Some patients will feel weak and sleepy. Small tasks may be exhausting for the patients. Some times they are not able to sleep and may be depressed. These feelings are expected to resolve in 3-4 weeks. Stay active (shorter walks, small house hold chores etc) taking rest as needed. Some patients feel well couple days after surgery.
It will take some time (4-6 weeks) to get appetite and taste back and to know which food agrees the most. Fatty foods are hard to digest and may give stomach cramps and diarrhea. Some may feel a metallic taste for a few weeks. Eat small meals 6-7 times a day. Avoid drinking when eating and separate liquids from solids by at least half hour. Some patients may be prescribed an enzyme to take with food to help digest food.
Patients will have prescription for pain medication. Some may also have medications for constipation and enzymes to digest food. It is important to take the medications as prescribed. Some patients may temporarily be on insulin to control blood glucose.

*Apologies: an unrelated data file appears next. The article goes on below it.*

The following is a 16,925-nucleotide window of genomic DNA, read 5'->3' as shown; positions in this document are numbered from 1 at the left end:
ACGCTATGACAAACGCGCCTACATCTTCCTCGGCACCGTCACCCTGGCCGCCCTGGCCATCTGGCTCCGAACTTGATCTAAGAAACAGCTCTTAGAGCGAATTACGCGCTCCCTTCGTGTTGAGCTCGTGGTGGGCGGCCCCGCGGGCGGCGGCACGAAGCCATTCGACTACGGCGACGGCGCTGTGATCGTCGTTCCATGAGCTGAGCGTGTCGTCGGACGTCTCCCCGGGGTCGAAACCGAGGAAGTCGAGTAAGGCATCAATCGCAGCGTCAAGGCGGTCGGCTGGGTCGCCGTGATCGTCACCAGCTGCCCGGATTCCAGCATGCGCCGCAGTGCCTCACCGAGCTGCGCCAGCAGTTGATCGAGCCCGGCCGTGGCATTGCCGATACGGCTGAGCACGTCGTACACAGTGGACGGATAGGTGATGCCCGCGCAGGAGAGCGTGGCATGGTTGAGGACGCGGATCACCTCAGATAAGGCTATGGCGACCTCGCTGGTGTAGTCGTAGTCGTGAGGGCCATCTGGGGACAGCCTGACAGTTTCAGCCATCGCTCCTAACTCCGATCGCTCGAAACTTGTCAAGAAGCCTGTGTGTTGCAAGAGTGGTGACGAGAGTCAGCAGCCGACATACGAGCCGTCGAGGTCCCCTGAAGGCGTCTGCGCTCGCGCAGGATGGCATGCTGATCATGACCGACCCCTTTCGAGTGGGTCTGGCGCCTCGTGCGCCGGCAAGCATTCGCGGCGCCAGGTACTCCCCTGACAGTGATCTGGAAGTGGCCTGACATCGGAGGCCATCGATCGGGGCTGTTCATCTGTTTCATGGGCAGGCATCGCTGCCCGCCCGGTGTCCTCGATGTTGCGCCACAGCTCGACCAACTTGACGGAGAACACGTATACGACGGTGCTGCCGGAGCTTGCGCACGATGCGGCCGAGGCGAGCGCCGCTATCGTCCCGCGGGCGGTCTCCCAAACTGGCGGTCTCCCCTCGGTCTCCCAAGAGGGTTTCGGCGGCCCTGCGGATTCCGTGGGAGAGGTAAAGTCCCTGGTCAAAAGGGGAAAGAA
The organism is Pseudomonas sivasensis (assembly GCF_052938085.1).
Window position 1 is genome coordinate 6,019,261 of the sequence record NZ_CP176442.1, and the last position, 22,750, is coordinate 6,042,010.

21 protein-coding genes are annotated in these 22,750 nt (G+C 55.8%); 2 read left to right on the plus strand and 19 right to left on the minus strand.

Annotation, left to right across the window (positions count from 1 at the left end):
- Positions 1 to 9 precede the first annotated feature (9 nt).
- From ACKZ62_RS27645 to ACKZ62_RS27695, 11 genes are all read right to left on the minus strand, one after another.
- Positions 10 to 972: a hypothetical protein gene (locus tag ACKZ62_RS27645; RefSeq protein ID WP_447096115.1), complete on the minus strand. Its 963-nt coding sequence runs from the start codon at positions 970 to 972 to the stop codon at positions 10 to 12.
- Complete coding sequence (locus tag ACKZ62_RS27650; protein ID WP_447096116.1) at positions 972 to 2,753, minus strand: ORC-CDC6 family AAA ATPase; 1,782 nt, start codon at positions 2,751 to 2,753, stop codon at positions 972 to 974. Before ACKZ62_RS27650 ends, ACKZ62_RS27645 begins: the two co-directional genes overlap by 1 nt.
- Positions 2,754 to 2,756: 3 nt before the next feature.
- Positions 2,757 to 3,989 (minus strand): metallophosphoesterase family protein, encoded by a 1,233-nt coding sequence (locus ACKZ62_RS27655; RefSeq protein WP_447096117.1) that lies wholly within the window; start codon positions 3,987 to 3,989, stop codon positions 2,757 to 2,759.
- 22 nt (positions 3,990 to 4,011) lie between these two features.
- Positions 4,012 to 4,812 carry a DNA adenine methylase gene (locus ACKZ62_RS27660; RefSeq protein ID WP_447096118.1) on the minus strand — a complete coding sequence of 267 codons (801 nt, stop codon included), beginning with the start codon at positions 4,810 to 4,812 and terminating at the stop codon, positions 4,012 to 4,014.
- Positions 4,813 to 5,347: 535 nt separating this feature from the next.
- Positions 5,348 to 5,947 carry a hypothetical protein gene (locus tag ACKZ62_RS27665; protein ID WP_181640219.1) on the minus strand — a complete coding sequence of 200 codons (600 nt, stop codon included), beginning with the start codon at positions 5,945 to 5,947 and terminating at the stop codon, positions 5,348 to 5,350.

Patients with open surgery will have a large incision with staples across the abdomen. Patients had minimally invasive surgery will have five small incisions through out the abdomen. Slight redness around the incision is expected. Incisions can be washed gently and pat dried. Do not use any ointments on incision unless prescribed by the surgeon.
Some patients may go home with one or two drains attached to bag or bulb. The color might be slightly pinkish to turning whitish. Empty it daily and keep a record of the amount of drainage and bring to follow up appointment for the surgeon. Drains are removed after few days to few weeks depending on the amount of drainage.